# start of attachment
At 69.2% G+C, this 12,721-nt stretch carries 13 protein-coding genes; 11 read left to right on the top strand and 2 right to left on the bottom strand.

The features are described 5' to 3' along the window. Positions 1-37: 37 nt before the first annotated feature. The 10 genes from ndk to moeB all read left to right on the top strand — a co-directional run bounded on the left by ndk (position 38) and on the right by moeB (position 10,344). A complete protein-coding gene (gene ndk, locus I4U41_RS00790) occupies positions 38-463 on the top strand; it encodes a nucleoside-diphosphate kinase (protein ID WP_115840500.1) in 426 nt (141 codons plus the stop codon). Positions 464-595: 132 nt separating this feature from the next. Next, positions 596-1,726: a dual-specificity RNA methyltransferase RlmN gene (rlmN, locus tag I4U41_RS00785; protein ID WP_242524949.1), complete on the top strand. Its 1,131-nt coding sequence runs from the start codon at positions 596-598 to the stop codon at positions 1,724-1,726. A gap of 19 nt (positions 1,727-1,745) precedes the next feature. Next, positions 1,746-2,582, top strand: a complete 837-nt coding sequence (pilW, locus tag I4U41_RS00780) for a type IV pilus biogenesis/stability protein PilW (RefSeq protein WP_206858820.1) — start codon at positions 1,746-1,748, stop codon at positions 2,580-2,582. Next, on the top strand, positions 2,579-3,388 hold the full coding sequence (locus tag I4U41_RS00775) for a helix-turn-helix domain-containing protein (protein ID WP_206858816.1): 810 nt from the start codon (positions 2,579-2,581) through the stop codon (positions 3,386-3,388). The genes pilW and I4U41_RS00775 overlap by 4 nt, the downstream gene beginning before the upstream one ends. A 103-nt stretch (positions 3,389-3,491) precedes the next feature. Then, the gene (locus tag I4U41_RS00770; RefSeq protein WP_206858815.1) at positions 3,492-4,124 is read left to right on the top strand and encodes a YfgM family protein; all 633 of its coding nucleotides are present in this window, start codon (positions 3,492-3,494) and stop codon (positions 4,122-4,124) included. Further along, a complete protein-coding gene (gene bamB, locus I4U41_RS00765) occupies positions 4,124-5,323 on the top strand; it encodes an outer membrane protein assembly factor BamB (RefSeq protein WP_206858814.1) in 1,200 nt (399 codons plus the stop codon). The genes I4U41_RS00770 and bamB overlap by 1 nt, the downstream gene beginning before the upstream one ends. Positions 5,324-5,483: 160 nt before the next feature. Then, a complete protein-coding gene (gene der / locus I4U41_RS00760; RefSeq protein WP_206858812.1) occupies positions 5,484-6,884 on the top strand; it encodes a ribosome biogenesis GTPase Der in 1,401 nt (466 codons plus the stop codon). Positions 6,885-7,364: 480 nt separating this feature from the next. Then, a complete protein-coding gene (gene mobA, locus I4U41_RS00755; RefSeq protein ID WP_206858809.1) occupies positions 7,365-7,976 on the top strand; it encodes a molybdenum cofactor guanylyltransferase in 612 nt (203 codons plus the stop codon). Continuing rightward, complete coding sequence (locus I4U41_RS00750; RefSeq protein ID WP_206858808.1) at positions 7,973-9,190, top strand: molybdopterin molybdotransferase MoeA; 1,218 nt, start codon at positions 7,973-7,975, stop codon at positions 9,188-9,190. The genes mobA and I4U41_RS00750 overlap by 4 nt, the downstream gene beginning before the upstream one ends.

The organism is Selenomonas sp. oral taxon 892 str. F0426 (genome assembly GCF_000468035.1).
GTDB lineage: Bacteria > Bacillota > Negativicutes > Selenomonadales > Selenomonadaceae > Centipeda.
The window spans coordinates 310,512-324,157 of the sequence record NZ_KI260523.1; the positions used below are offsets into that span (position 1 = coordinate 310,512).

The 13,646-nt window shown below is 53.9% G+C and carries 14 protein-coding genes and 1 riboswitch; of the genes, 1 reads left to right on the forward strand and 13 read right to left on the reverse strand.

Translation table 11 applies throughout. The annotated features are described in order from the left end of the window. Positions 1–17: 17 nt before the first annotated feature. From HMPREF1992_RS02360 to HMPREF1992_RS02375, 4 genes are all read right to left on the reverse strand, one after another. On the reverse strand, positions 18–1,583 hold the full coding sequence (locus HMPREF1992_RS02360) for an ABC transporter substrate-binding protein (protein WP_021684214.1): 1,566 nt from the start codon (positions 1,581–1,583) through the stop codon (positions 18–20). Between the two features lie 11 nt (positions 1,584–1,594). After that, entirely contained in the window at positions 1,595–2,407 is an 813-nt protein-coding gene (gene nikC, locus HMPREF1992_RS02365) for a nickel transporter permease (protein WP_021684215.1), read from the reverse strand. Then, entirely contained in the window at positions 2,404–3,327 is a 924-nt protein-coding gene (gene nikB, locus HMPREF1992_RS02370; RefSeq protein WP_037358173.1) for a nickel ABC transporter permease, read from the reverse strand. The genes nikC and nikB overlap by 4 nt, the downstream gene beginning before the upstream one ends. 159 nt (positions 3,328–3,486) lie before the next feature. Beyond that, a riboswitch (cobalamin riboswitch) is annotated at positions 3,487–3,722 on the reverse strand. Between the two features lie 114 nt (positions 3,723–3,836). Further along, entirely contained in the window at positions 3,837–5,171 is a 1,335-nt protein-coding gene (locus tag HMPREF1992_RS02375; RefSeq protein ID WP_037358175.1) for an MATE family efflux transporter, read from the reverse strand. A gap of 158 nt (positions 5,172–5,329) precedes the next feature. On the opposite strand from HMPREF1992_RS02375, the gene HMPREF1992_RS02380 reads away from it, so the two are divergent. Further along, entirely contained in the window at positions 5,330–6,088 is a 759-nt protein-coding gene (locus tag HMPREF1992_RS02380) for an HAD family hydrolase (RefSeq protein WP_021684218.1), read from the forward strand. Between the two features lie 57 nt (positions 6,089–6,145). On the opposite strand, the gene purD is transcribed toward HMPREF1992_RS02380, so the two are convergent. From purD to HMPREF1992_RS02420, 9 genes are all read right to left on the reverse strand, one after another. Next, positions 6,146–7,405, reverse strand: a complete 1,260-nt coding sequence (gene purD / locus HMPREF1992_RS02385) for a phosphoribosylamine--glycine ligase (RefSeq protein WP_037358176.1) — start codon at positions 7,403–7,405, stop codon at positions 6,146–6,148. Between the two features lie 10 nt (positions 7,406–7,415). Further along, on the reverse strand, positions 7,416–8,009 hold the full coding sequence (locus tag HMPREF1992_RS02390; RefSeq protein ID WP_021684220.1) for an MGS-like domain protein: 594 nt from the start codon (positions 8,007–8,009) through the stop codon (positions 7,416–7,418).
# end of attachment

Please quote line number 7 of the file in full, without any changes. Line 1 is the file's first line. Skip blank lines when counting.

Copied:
Translation table 11 applies throughout. The annotated features are described in order from the left end of the window. Positions 1–17: 17 nt before the first annotated feature. From HMPREF1992_RS02360 to HMPREF1992_RS02375, 4 genes are all read right to left on the reverse strand, one after another. On the reverse strand, positions 18–1,583 hold the full coding sequence (locus HMPREF1992_RS02360) for an ABC transporter substrate-binding protein (protein WP_021684214.1): 1,566 nt from the start codon (positions 1,581–1,583) through the stop codon (positions 18–20). Between the two features lie 11 nt (positions 1,584–1,594). After that, entirely contained in the window at positions 1,595–2,407 is an 813-nt protein-coding gene (gene nikC, locus HMPREF1992_RS02365) for a nickel transporter permease (protein WP_021684215.1), read from the reverse strand. Then, entirely contained in the window at positions 2,404–3,327 is a 924-nt protein-coding gene (gene nikB, locus HMPREF1992_RS02370; RefSeq protein WP_037358173.1) for a nickel ABC transporter permease, read from the reverse strand. The genes nikC and nikB overlap by 4 nt, the downstream gene beginning before the upstream one ends. 159 nt (positions 3,328–3,486) lie before the next feature. Beyond that, a riboswitch (cobalamin riboswitch) is annotated at positions 3,487–3,722 on the reverse strand. Between the two features lie 114 nt (positions 3,723–3,836). Further along, entirely contained in the window at positions 3,837–5,171 is a 1,335-nt protein-coding gene (locus tag HMPREF1992_RS02375; RefSeq protein ID WP_037358175.1) for an MATE family efflux transporter, read from the reverse strand. A gap of 158 nt (positions 5,172–5,329) precedes the next feature. On the opposite strand from HMPREF1992_RS02375, the gene HMPREF1992_RS02380 reads away from it, so the two are divergent. Further along, entirely contained in the window at positions 5,330–6,088 is a 759-nt protein-coding gene (locus tag HMPREF1992_RS02380) for an HAD family hydrolase (RefSeq protein WP_021684218.1), read from the forward strand. Between the two features lie 57 nt (positions 6,089–6,145). On the opposite strand, the gene purD is transcribed toward HMPREF1992_RS02380, so the two are convergent. From purD to HMPREF1992_RS02420, 9 genes are all read right to left on the reverse strand, one after another. Next, positions 6,146–7,405, reverse strand: a complete 1,260-nt coding sequence (gene purD / locus HMPREF1992_RS02385) for a phosphoribosylamine--glycine ligase (RefSeq protein WP_037358176.1) — start codon at positions 7,403–7,405, stop codon at positions 6,146–6,148. Between the two features lie 10 nt (positions 7,406–7,415). Further along, on the reverse strand, positions 7,416–8,009 hold the full coding sequence (locus tag HMPREF1992_RS02390; RefSeq protein ID WP_021684220.1) for an MGS-like domain protein: 594 nt from the start codon (positions 8,007–8,009) through the stop codon (positions 7,416–7,418).